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Toshiro Mifune: The Honorary Samurai

Toshiro Mifune is one of the greatest actors of all time. An actor who could truly do it all. Making his name in Samurai films, Mifune is the

image you think of when you think samurai. Prior to Mifune, Samurai were clean-shaven, honorable men in pop culture. Mifune was different. He was gruff and bearded, he has a limp in his step and a squint in his eye. Put simply, there were samurai movies before Mifune and Samurai movies after Mifune.

Mifune had a long and storied career, with a wide variety of roles. He is most famous for his collaborations with Akira Kurosawa, often considered the greatest director of all time. They collaborated on multiple samurai films, including Seven Samurai and Yojimbo, but also crime dramas like The High and Low. Toshiro Mifune was always the leading man.

Yojimbo, perhaps his most famous role, saw him playing the samurai Sanjuro. This movie was illegally remade into “A Fistful of Dollars” with Clint Eastwood playing the archetypical man with no name. Even across genres, Mifune’s presence is felt, as the movie attempts to keep the essence of his performance as Sanjuro, with Eastwood channeling the same coarse, rough energy that made his samurai movies a success. Mifune was not only a game changer for the depiction of the samurai but became a huge defining influence on the Western genre, which began to move away from John Wayne-style adventures and started borrowing heavily from Kurosawa and Mifune’s collaborations.

What was so impressive about Mifune from an acting standpoint, was that he was adept at two very different types of acting. He could be quiet and methodical, with a grounded realistic performance that you would expect to see from Stanislavskian actors like Marlon Brando, yet was comfortable with large, grandiose performances more akin to Shakespeare. This certainly helped him in Animas Trujano, a now strange seeming Mexican drama, in which Mifune played a Mexican man, was dubbed over and the creative team hoped nobody would notice.

Toshiro Mifune, much like Tony Leung, had great control over his eyes in a performance. Many actors will try their hardest to express their emotions in a dynamic, eye-catching way, to prove they are great actors. They will have twitchy or otherwise generically ‘crazy’ performances. Mifune on the other hand just had that look in his eye. He would never stare blankly, there was always something behind the eyes.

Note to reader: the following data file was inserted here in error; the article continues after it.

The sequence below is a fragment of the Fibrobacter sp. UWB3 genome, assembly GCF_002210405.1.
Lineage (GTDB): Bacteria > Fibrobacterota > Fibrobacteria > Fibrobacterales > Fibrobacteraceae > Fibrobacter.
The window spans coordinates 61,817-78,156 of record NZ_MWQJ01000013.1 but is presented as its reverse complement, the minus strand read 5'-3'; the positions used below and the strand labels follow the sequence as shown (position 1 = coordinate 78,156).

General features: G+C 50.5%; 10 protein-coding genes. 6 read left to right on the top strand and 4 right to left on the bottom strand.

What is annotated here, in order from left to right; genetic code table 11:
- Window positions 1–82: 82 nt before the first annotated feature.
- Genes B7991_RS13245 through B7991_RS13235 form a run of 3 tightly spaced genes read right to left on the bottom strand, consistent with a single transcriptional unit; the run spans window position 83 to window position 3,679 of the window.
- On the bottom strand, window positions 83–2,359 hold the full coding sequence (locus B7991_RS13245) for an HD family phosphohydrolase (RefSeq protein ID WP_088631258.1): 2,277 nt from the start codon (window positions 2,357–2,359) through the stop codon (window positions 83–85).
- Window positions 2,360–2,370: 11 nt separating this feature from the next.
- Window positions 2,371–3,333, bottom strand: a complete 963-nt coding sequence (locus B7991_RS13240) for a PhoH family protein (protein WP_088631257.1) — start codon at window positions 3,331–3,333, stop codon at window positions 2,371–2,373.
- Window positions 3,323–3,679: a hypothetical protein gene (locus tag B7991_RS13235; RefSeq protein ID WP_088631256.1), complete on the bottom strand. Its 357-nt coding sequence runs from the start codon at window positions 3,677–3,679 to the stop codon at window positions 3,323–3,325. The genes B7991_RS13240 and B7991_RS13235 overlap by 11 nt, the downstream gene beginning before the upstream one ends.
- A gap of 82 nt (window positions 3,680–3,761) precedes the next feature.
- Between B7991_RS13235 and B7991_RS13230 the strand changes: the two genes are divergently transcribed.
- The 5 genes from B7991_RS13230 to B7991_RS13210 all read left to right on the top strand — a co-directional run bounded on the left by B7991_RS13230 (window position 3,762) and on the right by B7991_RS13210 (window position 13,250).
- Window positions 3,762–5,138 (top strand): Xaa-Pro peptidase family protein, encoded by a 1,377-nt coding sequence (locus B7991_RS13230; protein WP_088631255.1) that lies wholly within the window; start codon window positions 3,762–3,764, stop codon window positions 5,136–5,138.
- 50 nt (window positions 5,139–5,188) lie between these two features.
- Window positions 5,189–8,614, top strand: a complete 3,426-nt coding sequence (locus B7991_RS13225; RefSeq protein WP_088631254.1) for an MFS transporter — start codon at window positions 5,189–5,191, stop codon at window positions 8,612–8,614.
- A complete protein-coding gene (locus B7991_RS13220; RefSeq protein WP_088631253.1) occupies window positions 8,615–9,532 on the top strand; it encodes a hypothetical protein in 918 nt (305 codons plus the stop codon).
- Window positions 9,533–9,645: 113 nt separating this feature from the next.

Perhaps part of what made him so good, was that he was just gifted with a rugged, eye-catching face. He had a piercing stare, handsome features, and an intimidating air about him. The truth is that with any performance in a movie or play, the experience of the audience comes down largely to their interpretation.

Great actors will use internal monologues, and while I can’t say for sure if Mifune used this method, standard practice is for actors to constantly be thinking in character, always being in a scene, aware of what their character wants, and what your character feels. An actor on screen may just be looking at someone, but in their mind, they are thinking “how dare you” or “I love you” and the hope is that internal monologue finds life beyond the eyes of the actor. Yet the audience will never be able to hear the actors’ internal monologue and can only ever guess what the character is thinking and feeling.

There is a relationship between the actor and the viewer, and Mifune knew this. He wouldn’t blindly shout, he would just behave in character and trust the audience to find the point he was trying to make.

Nowhere is this more evident than his performance in Rashomon. A movie where the whole point, is that there are multiple interpretations of one event. In Rashomon, Toshiro Mifune plays a bandit, this bandit could be a rapist and murderer, he could be innocent of wrongdoing, and it all depends on which characters interpretation of the events of the film you believe. There is no answer, and Mifune gives you no true answer with his performance. In each character’s version of events, he plays the character as a real man, he portrays the character ‘truthfully’ as many acting teachers will say. There is no clear indicator that he is lying, nor that he is telling the truth. He is just a man.

That will forever be Mifune’s greatest skill as an actor. He took Samurais, corrupt businessmen, doctors, and many more archetypes and made them squarely, solidly, human.

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